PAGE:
Community News

  • Thousands expected at Saturday’s Business Expo

    The sixth annual Community and Business Expo is Saturday at Eagle Lake Center.
    Anderson County Chamber of Commerce President Pam Brough said between 2,000 and 3,000 people are expected to attend.
    “We want people to come out and talk to the businesses and non-profits,” she added. “It’s a good time to find out what advantages our non-profits are.”
    Brough said 64 of the 65 booth spots have been rented. To rent the space, call the Chamber office at 839-5564.
    The event is free and live entertainment will be provided.

  • EDA plans May business summit

    The Lawrenceburg-Anderson County Economic Development Authority has planned one-day business summit designed to expand entrepreneurship in Anderson County, the agency’s director, George Leamon, confirmed during a meeting last week.
    No specific date has been set, but Leamon said it will likely be held in May.
    The summit will feature experts with the Small Business Development Council, a federal program that operates out of the University of Kentucky.

  • Civil War history to be discussed

    James Prichard will present a Kentucky Humanities presentation titled “Embattled Capital: Frankfort During the Civil War,” on Tuesday, March 22.
    The 7 p.m. program will be held at the Anderson Senior Center, 160 Township Square, Lawrenceburg. Prichard will share the Kentucky story about the clash at Perryville and the colorful raids of Gen. John Hunt Morgan which dominate the annals of Kentucky Civil War history.

  • Egg hunt is Sunday at Legion

    The annual community Easter Egg Hunt is scheduled for March 20 at the American Legion on Broadway, the organization announced.
    The hunt this year will feature more than 12,000 eggs that children can exchange for various prizes, along with money eggs.
    The hunt begins at 1 p.m., and is for children ages 1 through 12.
    The event includes free photos with Mr. and Mrs. Bunny and free refreshments.
    A rain date has been set for March 26.
    The event is sponsored by the American Legion Auxiliary, Anderson County and the City of Lawrenceburg.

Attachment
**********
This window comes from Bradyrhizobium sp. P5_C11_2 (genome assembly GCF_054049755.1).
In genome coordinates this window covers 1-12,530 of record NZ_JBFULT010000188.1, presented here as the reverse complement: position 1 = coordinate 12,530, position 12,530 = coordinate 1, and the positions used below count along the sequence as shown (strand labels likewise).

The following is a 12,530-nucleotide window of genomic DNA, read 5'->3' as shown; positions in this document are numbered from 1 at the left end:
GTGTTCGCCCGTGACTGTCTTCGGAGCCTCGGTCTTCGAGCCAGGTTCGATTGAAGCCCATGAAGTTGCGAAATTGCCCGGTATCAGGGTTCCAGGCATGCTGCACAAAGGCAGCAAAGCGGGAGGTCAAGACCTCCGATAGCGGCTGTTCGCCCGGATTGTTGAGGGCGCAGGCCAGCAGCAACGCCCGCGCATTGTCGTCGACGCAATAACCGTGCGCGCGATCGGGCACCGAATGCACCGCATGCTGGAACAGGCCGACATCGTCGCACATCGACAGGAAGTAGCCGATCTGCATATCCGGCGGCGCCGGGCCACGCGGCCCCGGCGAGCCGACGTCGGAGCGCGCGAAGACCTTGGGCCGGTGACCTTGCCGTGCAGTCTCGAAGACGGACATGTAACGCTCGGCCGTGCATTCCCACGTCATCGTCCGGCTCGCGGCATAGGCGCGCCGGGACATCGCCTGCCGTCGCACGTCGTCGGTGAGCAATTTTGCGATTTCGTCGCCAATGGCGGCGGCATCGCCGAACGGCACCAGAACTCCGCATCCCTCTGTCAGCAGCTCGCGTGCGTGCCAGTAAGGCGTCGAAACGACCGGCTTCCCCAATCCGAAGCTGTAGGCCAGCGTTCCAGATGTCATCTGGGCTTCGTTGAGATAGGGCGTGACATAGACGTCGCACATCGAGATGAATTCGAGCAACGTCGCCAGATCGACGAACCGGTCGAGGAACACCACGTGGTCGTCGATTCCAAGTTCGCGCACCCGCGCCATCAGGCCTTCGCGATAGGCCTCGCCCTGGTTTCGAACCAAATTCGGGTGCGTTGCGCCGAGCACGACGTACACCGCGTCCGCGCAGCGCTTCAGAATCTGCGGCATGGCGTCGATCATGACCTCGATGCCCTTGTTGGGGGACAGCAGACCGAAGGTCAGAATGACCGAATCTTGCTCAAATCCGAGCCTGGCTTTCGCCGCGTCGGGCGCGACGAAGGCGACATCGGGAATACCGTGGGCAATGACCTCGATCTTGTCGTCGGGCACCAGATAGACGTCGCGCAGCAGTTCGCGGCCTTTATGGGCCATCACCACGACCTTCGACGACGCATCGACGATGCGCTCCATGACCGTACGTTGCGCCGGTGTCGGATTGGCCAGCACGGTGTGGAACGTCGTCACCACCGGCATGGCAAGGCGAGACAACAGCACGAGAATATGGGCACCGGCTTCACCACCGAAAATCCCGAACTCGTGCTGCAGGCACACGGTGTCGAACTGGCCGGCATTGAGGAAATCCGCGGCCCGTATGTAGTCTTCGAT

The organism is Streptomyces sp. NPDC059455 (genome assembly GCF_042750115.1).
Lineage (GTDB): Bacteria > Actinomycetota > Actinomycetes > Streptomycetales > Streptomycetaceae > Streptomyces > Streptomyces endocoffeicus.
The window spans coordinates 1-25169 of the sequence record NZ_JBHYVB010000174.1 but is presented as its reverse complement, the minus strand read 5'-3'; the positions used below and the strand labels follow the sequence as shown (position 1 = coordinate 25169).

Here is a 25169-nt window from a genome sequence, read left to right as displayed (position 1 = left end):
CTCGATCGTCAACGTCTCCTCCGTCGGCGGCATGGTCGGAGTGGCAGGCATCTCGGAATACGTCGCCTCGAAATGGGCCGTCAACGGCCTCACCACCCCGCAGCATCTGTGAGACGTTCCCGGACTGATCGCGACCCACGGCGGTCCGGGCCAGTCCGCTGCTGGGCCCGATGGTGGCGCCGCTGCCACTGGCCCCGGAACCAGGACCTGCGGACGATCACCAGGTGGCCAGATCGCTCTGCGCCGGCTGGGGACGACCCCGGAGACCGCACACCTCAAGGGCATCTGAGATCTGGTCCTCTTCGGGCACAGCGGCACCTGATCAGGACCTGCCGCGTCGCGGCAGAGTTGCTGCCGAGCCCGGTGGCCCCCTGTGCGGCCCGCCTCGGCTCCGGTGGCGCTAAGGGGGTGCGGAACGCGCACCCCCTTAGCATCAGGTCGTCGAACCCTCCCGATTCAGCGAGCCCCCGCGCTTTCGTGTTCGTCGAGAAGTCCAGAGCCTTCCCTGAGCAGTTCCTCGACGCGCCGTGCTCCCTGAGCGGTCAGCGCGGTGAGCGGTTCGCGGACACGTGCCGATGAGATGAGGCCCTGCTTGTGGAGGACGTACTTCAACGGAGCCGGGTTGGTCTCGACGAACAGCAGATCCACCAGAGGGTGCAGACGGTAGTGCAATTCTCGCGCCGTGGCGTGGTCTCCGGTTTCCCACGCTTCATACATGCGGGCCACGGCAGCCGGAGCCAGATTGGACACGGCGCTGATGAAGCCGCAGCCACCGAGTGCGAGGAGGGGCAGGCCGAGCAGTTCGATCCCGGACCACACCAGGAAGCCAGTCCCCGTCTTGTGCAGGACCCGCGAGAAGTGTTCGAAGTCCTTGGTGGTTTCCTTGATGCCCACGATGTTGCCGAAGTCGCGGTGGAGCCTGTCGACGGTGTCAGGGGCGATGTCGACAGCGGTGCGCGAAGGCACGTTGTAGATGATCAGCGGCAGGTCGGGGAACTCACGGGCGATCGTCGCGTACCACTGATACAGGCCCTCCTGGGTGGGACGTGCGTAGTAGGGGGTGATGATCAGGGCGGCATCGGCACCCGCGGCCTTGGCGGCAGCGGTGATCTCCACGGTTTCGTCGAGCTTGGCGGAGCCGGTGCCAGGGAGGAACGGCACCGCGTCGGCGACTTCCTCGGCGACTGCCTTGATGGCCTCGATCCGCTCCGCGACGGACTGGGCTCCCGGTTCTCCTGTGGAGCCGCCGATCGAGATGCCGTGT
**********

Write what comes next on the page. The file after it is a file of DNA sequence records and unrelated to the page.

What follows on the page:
• Volunteers deliver food to seniors
  • Calendar of events

    March 16
    8:30 a.m. — Breakfast Club at the Anderson County Senior Center
    9 a.m. — Amedisys blood pressure check at the Anderson County Senior Center
    10 a.m. — Arnold Clark band at the Anderson County Senior Center
    10 a.m. — “Make a Sandy Vase” at the Anderson Public Library
    11:45 a.m. — Potluck at the Anderson County Senior Center
    1 p.m. — Yoga at the Anderson County Senior Center
    1 p.m. — Rook Club at the Anderson County Senior Center

  • A 'soup-er' lunch
  • Health officials warn of mumps outbreak

    Local health officials are warning that a possible outbreak of mumps may be on the way after cases were confirmed at the University of Kentucky and University of Louisville, according to Tim Wright, director of the Anderson County Health Department.
    Mumps is a contagious disease caused by a virus. It typically starts with a fever, headache, muscle aches, tiredness, and loss of appetite, then followed by swollen glands under the ears and jaw, according to information provided by Wright.

  • Patrick tapped to lead horse park for second time

    A Lawrenceburg native has been tagged by Gov. Matt Bevin to serve as chairman of the Kentucky Horse Park Commission.
    Tandy Patrick, a Louisville attorney who grew up here and graduated in 1971 from Anderson County High School, was named to the commission’s top post last week, marking the second time she will serve as its chair.
    Patrick, a sister to Lawrenceburg attorney Bill Patrick, served as chair from 2004 to 2008 after being appointed by former Gov. Ernie Fletcher.
    Reached Monday at her office, Patrick said she is happy with the appointment.

  • Fiscal court wants looser road rules for developers

    Saying he hopes it will spur a resurgence in home building, Judge-Executive Orbrey Gritton asked for and was given a resolution that would lower the threshold for when the county takes over non-public roads.
    Magistrates voted unanimously last week to lower the percentage that a subdivision must be built out from 90 to 70 before the county takes over the road for maintenance.
    The decision next goes the joint Planning and Zoning Commission, which would then have to approve the request, suggest modifications or reject it outright.